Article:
Ideal hazardous weather messaging: A constant work in progress
When I first started in the NWS many years ago, the ideas of communication and optimal messaging of weather information were not a significant focus of our operational forecasts and warnings. We stuck primarily to the science, although we did get a few bits of training on clear weather-related writing practices. Much of our information output relating to significant or severe weather consisted of all-caps, technically-written bulletins. (Back then, even our Area Forecast Discussions were internal-only products, not seen by the public.) This left the bulk of communication efforts to the TV and radio broadcasters, who excelled at this task.
But now? All operational meteorologists must be highly effective communicators, pure and simple. But what exactly does that mean? With the internet, social media, and countless other media outlets (both TV and streaming), the amount of weather information available is monumental, and growing at a remarkable rate. Much of this information, such as the simulated reflectivity from convection-allowing models that I wrote about last month, can be interpreted—and misinterpreted—in any number of ways by anyone. This includes the general public, highly savvy and trained officials, and entire companies and communities with greatly differing understandings of dangerous weather events and the factors influencing them, as well as differing ways of processing and applying weather information. Given this varied knowledge, people look to meteorologists in all sectors including broadcasting, government agencies, commercial forecast services, and other entities to help them better understand the weather situation at hand and assist with their decision-making. This necessitates that we all are able to convey, in a clear way, critical information about important weather events to a wide variety of users.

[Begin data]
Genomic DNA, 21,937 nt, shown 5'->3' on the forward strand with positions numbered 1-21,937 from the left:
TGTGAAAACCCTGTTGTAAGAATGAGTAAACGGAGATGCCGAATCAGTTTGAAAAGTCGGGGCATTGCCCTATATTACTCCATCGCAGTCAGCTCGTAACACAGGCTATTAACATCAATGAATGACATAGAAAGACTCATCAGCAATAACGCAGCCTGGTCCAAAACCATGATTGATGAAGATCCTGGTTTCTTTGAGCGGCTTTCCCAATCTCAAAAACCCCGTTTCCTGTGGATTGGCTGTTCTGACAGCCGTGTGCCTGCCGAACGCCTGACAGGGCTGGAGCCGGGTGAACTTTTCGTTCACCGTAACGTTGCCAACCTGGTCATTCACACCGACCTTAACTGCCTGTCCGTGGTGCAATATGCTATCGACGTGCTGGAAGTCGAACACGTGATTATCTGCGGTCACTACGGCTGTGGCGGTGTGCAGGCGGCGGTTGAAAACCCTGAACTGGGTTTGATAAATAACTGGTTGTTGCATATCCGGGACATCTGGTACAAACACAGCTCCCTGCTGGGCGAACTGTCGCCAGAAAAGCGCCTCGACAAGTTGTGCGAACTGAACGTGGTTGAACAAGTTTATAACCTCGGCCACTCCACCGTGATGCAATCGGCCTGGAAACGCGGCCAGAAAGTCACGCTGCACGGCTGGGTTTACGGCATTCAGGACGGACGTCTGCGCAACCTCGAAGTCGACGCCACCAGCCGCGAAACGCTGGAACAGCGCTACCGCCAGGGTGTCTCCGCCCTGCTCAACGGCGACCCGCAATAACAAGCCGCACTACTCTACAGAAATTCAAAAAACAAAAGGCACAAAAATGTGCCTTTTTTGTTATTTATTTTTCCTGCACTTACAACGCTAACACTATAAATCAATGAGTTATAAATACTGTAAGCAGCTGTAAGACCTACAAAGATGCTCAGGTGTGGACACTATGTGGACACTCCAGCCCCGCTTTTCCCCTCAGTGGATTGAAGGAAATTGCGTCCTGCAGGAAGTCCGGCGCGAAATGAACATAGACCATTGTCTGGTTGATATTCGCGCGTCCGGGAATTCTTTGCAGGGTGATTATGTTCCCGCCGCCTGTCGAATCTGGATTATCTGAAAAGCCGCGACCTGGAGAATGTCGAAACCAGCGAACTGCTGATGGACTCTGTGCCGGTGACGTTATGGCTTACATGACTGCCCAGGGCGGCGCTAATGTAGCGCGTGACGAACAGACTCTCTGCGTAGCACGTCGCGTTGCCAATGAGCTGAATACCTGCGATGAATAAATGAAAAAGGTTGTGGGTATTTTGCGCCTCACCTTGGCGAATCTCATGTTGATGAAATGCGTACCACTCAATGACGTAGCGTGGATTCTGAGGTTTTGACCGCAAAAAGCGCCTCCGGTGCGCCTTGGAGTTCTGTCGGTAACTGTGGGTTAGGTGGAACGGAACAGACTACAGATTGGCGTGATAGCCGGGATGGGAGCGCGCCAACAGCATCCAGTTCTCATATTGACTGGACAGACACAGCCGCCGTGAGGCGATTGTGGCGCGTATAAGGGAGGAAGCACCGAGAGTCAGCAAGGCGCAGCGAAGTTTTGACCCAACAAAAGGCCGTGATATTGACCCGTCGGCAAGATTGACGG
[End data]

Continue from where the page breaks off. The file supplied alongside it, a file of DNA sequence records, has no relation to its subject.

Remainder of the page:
Unfortunately, there is no uniform way to communicate significant weather information that will work for everyone given the unique ways that each person and user group synthesizes that information. What might be a good graphic for your grandma may be useless for the local emergency manager, and vice versa. There will always be people that “get it”, those who do not, and those in between, and we need to serve this entire span of individuals and their needs with appropriate messaging techniques. Thanks to social science research, newer graphical tools, GIS capabilities, and a little creativity meteorologists are becoming better able to tailor critical storm information to facilitate decision-making and help motivate and guide appropriate protective actions.
The most visible signs of these efforts are in social media where forecasters across the weather industry use tools such as graphical radar and warning plots, specific threat levels, timelines of arrival/onset, alternate scenarios, and confidence factors to aid decision-making for sophisticated users and the general public. Many targeted and helpful communication tools, strategies, and methodologies are already being used regularly throughout the weather enterprise, including on TV and the web (e.g., the precipitation- and visibility-based “road weather index”, “bus-stop forecasts”, town-specific threat timelines). Many more are in development or being explored via testbeds or experimental projects (e.g., the NWS’s Hazard Simplification Project, Probabilistic Snow Forecast Experiment, and FACETs project).
The need for clear messaging refers not only to clearly conveying the weather that is expected, but also to the actions we want people to take. This is especially important for vulnerable populations. Who are these populations? They’re more numerous than one might think. If you live near a creek that sometimes floods, if you drive to work in rain, if you frequently go camping or participate in outdoor sports, if you live in the mountains or at the coast, if you’re elderly, if you’re a non-native speaker, you’re part of a vulnerable population that is particularly susceptible to weather hazards. Clear messaging about anticipated conditions, specific threats, and the actions needed to protect life and property that is tailored to the needs of as many people and groups as possible is vital. But first, all of us across the weather enterprise must determine what actions we want or need people to take in the face of a particular threat, knowing that the decisions people make are usually not entirely weather-driven and typically also involve countless other factors within the risk assessment process. Vulnerable populations—understanding their needs and exploring our service to them—will be a focus of discussion and presentations at this year’s NWA Annual Meeting in September. We hope you’ll be there.